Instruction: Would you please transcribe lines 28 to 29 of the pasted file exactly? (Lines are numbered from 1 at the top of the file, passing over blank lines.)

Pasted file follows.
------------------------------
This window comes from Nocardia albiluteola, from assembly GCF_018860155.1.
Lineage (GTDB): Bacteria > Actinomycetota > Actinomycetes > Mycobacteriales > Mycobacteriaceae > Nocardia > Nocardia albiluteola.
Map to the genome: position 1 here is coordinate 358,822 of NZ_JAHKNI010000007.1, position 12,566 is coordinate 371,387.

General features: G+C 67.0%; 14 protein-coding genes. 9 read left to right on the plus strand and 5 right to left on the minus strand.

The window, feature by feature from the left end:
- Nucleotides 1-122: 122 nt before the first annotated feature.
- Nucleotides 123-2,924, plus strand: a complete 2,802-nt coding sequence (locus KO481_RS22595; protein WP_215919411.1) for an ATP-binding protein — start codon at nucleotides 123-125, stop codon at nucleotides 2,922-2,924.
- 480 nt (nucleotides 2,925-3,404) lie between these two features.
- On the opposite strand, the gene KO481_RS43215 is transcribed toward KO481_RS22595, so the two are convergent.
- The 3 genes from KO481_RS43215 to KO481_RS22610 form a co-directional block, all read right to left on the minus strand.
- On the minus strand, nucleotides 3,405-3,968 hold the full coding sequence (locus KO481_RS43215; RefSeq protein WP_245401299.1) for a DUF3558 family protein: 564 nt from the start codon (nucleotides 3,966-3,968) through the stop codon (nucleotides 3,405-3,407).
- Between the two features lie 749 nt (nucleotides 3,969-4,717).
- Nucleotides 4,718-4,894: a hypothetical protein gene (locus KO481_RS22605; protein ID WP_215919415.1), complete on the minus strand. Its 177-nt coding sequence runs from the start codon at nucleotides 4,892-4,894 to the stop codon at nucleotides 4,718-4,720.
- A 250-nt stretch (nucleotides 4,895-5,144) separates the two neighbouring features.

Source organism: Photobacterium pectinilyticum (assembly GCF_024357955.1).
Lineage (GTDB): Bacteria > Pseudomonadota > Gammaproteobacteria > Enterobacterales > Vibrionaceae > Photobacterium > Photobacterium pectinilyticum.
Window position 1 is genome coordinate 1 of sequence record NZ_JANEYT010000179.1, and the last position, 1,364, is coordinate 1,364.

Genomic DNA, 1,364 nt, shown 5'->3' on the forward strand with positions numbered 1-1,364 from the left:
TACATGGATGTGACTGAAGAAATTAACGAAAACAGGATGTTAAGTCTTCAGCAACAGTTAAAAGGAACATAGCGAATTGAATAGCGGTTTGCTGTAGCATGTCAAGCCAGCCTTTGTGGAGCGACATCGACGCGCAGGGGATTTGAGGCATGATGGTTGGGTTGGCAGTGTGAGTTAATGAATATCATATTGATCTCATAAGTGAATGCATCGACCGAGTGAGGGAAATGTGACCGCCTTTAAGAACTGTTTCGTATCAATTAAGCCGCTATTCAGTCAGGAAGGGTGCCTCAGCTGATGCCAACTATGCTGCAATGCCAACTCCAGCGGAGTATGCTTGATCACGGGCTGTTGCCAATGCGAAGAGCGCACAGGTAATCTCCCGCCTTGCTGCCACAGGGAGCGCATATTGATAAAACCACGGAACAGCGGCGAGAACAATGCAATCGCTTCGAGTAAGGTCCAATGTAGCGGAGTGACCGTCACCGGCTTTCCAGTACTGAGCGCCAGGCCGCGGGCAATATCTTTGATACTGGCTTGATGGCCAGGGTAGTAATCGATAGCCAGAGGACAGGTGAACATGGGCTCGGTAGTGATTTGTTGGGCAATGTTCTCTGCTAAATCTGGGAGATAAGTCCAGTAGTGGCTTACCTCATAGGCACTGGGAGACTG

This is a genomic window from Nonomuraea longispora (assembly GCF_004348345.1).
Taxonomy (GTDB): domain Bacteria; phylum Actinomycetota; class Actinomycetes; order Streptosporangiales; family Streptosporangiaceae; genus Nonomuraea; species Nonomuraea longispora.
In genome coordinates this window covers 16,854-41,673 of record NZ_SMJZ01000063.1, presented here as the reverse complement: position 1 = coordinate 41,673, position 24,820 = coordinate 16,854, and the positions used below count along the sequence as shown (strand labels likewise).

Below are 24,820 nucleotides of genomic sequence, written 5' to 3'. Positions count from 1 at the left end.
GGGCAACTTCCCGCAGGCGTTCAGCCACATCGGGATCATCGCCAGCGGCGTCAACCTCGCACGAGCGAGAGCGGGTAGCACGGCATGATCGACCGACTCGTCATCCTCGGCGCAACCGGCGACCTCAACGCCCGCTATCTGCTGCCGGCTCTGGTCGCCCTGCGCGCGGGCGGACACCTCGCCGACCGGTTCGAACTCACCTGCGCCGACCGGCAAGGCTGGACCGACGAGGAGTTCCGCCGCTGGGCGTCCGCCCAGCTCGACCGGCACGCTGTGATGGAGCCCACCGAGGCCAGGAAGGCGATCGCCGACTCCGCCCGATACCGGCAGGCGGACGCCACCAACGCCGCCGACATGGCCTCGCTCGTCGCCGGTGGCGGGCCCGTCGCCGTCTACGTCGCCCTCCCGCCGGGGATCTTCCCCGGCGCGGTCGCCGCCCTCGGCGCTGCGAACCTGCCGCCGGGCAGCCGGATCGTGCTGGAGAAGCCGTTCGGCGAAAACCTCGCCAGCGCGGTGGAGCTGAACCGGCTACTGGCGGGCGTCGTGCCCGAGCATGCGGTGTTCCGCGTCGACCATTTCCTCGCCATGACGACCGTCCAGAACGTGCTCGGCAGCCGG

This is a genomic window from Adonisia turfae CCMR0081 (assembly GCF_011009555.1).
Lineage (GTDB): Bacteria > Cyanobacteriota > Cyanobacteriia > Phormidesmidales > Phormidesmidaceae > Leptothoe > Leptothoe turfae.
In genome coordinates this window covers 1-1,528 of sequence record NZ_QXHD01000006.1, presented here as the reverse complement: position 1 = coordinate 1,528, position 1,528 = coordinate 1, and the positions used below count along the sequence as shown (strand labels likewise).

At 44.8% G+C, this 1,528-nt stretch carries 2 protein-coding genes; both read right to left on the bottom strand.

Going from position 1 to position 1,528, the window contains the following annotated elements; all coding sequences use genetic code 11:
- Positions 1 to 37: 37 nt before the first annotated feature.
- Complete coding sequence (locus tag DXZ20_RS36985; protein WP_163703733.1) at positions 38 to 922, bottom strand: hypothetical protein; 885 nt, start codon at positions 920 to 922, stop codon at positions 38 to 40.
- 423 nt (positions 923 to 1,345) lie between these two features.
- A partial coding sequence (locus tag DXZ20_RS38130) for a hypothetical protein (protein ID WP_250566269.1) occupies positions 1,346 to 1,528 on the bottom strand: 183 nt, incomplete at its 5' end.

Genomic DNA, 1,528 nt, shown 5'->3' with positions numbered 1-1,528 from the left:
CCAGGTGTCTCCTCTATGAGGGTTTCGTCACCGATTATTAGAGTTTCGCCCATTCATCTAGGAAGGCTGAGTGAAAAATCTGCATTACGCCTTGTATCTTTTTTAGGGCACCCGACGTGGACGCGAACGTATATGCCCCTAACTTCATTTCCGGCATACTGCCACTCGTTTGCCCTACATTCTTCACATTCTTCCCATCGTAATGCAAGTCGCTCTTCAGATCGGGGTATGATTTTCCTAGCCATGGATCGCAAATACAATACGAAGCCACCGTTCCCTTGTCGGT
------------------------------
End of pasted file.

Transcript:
At 44.8% G+C, this 1,528-nt stretch carries 2 protein-coding genes; both read right to left on the bottom strand.

Going from position 1 to position 1,528, the window contains the following annotated elements; all coding sequences use genetic code 11: